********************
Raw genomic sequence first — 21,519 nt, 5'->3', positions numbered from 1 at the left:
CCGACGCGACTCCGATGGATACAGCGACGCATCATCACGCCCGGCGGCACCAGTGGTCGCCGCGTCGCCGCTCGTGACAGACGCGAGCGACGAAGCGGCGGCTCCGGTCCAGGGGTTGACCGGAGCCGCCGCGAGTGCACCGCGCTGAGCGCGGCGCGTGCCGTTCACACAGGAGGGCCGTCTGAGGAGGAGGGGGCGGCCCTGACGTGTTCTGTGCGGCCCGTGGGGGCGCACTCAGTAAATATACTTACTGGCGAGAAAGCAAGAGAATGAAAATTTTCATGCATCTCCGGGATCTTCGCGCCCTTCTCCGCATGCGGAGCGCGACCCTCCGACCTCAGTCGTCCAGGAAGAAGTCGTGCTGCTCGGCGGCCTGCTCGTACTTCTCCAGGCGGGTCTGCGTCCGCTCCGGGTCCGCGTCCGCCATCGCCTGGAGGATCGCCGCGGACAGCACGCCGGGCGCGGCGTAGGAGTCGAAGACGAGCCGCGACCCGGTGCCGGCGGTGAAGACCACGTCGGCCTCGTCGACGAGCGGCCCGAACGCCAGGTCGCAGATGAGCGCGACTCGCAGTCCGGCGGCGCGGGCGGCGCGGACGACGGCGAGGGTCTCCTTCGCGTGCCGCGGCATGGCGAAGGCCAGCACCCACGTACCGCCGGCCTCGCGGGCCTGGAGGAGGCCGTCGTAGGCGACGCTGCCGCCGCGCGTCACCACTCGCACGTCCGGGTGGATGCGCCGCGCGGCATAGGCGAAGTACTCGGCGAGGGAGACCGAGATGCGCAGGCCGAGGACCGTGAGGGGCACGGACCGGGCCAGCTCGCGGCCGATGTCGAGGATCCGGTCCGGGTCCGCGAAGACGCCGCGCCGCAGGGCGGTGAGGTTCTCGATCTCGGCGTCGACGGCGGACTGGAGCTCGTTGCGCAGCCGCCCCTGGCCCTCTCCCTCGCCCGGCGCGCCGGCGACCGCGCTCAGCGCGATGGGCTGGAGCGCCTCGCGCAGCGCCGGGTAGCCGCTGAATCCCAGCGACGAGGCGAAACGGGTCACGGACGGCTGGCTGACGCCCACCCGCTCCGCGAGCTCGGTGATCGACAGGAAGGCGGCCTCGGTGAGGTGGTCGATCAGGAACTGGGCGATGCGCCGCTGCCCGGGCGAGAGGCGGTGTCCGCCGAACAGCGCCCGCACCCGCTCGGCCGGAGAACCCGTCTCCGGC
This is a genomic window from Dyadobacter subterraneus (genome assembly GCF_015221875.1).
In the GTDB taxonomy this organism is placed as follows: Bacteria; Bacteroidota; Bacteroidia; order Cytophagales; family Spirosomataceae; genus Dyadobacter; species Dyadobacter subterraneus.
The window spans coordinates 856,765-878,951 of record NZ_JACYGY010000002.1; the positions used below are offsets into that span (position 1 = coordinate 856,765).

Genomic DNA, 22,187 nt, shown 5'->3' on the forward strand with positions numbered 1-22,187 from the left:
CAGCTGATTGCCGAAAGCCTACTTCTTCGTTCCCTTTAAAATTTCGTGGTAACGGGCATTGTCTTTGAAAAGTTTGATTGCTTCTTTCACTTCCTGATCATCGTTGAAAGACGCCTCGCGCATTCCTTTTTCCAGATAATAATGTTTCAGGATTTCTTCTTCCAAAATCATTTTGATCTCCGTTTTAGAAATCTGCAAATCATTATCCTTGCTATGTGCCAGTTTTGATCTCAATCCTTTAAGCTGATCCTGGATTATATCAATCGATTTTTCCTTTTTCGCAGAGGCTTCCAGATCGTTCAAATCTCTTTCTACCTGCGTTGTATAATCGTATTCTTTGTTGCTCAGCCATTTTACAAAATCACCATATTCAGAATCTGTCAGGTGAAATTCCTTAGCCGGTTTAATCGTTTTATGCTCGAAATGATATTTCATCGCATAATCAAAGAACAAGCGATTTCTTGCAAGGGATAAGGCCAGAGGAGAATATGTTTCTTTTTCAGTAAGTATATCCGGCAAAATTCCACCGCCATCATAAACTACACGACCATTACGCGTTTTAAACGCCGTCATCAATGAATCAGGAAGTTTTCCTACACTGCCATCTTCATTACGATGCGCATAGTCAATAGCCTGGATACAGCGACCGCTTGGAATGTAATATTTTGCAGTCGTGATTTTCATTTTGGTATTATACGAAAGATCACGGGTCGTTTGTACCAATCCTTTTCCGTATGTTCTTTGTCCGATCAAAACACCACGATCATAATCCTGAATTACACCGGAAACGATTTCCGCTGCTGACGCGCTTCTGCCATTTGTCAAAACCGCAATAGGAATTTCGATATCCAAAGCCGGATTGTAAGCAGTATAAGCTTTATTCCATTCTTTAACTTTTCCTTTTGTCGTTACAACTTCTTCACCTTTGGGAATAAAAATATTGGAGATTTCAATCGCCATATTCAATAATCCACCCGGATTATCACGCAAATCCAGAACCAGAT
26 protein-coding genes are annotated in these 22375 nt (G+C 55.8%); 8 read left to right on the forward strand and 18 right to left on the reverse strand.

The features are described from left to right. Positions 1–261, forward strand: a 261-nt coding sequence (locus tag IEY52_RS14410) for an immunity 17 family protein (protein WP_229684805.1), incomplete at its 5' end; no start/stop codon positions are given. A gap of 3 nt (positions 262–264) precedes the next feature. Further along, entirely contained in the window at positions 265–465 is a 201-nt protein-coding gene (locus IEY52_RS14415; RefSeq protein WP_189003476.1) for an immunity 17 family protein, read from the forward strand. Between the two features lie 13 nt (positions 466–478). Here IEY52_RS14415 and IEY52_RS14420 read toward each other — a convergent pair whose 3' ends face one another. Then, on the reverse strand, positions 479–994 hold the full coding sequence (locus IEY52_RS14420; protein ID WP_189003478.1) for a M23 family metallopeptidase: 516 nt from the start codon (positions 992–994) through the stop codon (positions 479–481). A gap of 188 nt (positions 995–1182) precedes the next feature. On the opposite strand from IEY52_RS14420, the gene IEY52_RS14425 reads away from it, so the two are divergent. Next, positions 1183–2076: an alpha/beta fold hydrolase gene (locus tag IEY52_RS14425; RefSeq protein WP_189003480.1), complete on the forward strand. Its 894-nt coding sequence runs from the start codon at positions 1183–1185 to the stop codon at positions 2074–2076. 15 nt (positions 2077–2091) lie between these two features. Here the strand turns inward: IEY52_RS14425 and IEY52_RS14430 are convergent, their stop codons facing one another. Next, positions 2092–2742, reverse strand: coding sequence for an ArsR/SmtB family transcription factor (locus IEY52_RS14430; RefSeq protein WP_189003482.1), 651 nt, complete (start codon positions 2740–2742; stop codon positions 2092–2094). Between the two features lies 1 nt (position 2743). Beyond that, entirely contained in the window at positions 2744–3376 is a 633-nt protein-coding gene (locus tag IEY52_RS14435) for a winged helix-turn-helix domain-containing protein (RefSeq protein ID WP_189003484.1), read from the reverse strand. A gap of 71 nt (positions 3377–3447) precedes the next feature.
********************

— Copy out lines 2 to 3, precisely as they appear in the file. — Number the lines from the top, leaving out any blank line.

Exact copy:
CCGACGCGACTCCGATGGATACAGCGACGCATCATCACGCCCGGCGGCACCAGTGGTCGCCGCGTCGCCGCTCGTGACAGACGCGAGCGACGAAGCGGCGGCTCCGGTCCAGGGGTTGACCGGAGCCGCCGCGAGTGCACCGCGCTGAGCGCGGCGCGTGCCGTTCACACAGGAGGGCCGTCTGAGGAGGAGGGGGCGGCCCTGACGTGTTCTGTGCGGCCCGTGGGGGCGCACTCAGTAAATATACTTACTGGCGAGAAAGCAAGAGAATGAAAATTTTCATGCATCTCCGGGATCTTCGCGCCCTTCTCCGCATGCGGAGCGCGACCCTCCGACCTCAGTCGTCCAGGAAGAAGTCGTGCTGCTCGGCGGCCTGCTCGTACTTCTCCAGGCGGGTCTGCGTCCGCTCCGGGTCCGCGTCCGCCATCGCCTGGAGGATCGCCGCGGACAGCACGCCGGGCGCGGCGTAGGAGTCGAAGACGAGCCGCGACCCGGTGCCGGCGGTGAAGACCACGTCGGCCTCGTCGACGAGCGGCCCGAACGCCAGGTCGCAGATGAGCGCGACTCGCAGTCCGGCGGCGCGGGCGGCGCGGACGACGGCGAGGGTCTCCTTCGCGTGCCGCGGCATGGCGAAGGCCAGCACCCACGTACCGCCGGCCTCGCGGGCCTGGAGGAGGCCGTCGTAGGCGACGCTGCCGCCGCGCGTCACCACTCGCACGTCCGGGTGGATGCGCCGCGCGGCATAGGCGAAGTACTCGGCGAGGGAGACCGAGATGCGCAGGCCGAGGACCGTGAGGGGCACGGACCGGGCCAGCTCGCGGCCGATGTCGAGGATCCGGTCCGGGTCCGCGAAGACGCCGCGCCGCAGGGCGGTGAGGTTCTCGATCTCGGCGTCGACGGCGGACTGGAGCTCGTTGCGCAGCCGCCCCTGGCCCTCTCCCTCGCCCGGCGCGCCGGCGACCGCGCTCAGCGCGATGGGCTGGAGCGCCTCGCGCAGCGCCGGGTAGCCGCTGAATCCCAGCGACGAGGCGAAACGGGTCACGGACGGCTGGCTGACGCCCACCCGCTCCGCGAGCTCGGTGATCGACAGGAAGGCGGCCTCGGTGAGGTGGTCGATCAGGAACTGGGCGATGCGCCGCTGCCCGGGCGAGAGGCGGTGTCCGCCGAACAGCGCCCGCACCCGCTCGGCCGGAGAACCCGTCTCCGGC
This is a genomic window from Dyadobacter subterraneus (genome assembly GCF_015221875.1).